J.B. Spins

Jazz, film, and improvised culture.

Tuesday, March 07, 2017

Devil in the Dark: The Hunters become the Hunted (as per Usual)

In horror films, it is always open season on hunters. Technically, they can shoot back, but that rarely makes much difference. Two semi-estranged brothers will really make it ridiculously easy for the malevolent entity, hiking miles off the beaten path to the shunned plateau no rational outdoorsmen has set foot on since the disappearance of so-and-so. They basically deliver themselves into the clutches of dread in Tim Brown’s Devil in the Dark (trailer here), which releases today on DVD from Momentum Pictures.

One dark and stormy night, six-year-old-ish Adam got lost in the woods.  Eventually, his father found him, but ever since that day, he has been a crybaby who hates the outdoors lifestyle—perhaps with good reason. We soon suspect the strange evil thing in the woods somehow marked him that night. Regardless, Clint becomes the perfect Eagle Scout son, while Adam becomes an irresponsible dropout. On a rare visit home, Adam suggests a camping trip as a way to mend his relationship with his brother, but Clint turns it into a hunting expedition instead—with disastrous consequences.

From the Biblically bickering brothers to the It in the woods, Devil closely follows a numbers of time honored genre traditions. However, the quality of the productions pegs it a few notches above average. Cinematographer Philip Lanyon conveys the cold, dark vastness of the mountains with some stunning wide vista shots. Dan Payne is also all kinds of salt-of-the-earth as Clint, the sporty brother, whereas Robin Dunne is totally annoying as Adam, the squirrely one. Still, there are just about zero surprises in store for anyone who watches at least a half dozen horror films over the course of an average year. However, at least they have the sense to say “let’s get out of here” when things really start getting messed up.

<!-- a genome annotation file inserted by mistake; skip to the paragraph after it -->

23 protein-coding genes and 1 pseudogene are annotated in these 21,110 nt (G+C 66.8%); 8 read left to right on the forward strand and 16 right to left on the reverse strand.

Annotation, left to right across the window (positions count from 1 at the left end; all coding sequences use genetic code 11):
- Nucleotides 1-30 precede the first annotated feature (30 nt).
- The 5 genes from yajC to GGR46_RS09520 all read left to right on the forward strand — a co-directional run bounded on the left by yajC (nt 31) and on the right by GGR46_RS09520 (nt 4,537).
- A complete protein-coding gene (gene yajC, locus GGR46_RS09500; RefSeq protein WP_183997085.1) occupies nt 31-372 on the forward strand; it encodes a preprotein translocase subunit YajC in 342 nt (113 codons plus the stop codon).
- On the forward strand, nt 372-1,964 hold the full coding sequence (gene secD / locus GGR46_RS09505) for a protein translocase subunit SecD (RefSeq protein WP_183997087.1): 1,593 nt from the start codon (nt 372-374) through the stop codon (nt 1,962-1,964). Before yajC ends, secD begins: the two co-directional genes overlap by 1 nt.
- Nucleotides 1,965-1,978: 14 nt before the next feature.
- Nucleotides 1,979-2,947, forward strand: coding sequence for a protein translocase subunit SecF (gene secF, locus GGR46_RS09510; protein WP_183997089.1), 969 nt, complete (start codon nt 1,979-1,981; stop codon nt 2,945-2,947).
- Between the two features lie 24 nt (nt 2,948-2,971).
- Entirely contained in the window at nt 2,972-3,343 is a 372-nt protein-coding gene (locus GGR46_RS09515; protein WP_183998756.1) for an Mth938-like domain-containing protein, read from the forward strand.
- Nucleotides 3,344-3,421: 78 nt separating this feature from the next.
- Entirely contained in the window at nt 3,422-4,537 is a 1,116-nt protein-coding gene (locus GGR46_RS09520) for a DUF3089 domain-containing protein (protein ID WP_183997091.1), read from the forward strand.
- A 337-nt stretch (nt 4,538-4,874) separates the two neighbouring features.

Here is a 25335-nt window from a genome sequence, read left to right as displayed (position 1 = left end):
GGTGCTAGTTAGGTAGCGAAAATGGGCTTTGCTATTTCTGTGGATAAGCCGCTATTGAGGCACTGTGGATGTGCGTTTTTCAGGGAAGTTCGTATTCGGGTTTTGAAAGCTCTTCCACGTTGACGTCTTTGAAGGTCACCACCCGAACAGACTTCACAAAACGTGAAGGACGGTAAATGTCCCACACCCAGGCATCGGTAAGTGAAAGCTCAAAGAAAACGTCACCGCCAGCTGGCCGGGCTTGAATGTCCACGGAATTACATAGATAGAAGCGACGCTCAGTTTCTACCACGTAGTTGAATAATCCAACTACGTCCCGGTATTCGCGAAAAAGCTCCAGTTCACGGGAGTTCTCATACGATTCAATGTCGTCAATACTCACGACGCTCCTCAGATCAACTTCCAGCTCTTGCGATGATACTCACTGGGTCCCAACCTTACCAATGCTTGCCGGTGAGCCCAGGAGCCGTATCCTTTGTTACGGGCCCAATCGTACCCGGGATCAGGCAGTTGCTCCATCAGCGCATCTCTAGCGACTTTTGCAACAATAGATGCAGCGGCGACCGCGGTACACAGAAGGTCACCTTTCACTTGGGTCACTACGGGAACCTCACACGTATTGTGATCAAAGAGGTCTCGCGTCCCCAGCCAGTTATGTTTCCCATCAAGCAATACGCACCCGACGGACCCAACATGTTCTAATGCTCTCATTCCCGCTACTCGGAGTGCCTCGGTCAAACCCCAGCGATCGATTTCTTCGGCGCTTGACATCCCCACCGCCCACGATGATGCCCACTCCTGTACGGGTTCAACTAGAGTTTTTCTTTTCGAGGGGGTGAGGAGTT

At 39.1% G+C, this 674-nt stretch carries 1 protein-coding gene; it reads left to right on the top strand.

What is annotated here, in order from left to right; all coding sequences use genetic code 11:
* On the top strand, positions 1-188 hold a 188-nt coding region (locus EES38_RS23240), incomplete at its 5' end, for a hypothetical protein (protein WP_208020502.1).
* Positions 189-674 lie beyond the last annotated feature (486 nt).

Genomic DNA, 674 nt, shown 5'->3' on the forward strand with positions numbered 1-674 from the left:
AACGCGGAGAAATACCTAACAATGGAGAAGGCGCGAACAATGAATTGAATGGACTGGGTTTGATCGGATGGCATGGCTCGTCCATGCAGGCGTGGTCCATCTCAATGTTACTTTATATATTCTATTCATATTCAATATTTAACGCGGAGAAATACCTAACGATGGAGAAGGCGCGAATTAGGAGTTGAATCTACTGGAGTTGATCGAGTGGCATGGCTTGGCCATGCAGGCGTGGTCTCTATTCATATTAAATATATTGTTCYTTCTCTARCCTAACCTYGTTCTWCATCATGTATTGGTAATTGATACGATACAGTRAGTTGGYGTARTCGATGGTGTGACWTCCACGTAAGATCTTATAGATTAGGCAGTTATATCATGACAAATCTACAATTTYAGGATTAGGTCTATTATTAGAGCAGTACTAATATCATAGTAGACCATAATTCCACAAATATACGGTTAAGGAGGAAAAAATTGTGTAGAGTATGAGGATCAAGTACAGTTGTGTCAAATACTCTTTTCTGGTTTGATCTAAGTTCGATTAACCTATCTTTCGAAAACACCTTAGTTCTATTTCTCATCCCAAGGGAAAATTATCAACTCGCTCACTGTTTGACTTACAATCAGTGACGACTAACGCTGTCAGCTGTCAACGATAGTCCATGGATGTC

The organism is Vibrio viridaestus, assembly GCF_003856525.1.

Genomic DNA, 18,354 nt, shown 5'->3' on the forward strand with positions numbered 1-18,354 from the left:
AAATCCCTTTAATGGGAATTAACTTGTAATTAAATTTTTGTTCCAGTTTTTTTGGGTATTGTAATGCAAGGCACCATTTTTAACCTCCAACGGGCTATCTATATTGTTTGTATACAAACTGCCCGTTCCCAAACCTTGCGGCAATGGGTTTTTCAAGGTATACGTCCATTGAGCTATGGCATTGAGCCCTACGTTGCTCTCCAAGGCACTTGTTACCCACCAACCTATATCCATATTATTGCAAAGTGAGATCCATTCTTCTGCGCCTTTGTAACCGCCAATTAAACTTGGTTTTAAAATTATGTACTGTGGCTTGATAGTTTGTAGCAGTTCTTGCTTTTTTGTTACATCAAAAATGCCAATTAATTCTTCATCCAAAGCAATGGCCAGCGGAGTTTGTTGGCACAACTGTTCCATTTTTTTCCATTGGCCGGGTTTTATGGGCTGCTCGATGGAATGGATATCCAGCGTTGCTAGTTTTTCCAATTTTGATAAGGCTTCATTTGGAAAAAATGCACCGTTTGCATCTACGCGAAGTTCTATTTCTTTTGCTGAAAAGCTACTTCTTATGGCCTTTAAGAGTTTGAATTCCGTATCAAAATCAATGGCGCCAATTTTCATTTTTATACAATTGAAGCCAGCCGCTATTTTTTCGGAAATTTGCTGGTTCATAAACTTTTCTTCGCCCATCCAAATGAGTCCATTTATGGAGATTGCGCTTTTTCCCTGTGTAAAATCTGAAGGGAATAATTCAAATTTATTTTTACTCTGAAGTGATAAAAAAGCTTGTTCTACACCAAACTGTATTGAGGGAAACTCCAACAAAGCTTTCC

Devil has a strong sense of place (wild and woolly British Columbia) and the brothers’ convincingly dysfunctional relationship feels like it truly goes back years. It is impressively produced, but Brown never comes up with a concept (gimmick) to differentiate it from dozens of previous films. Recommended as a respectable horror fix for fans, but not a crossover-breakout, Devil in the Dark is now available on VOD platforms, from Momentum Pictures.

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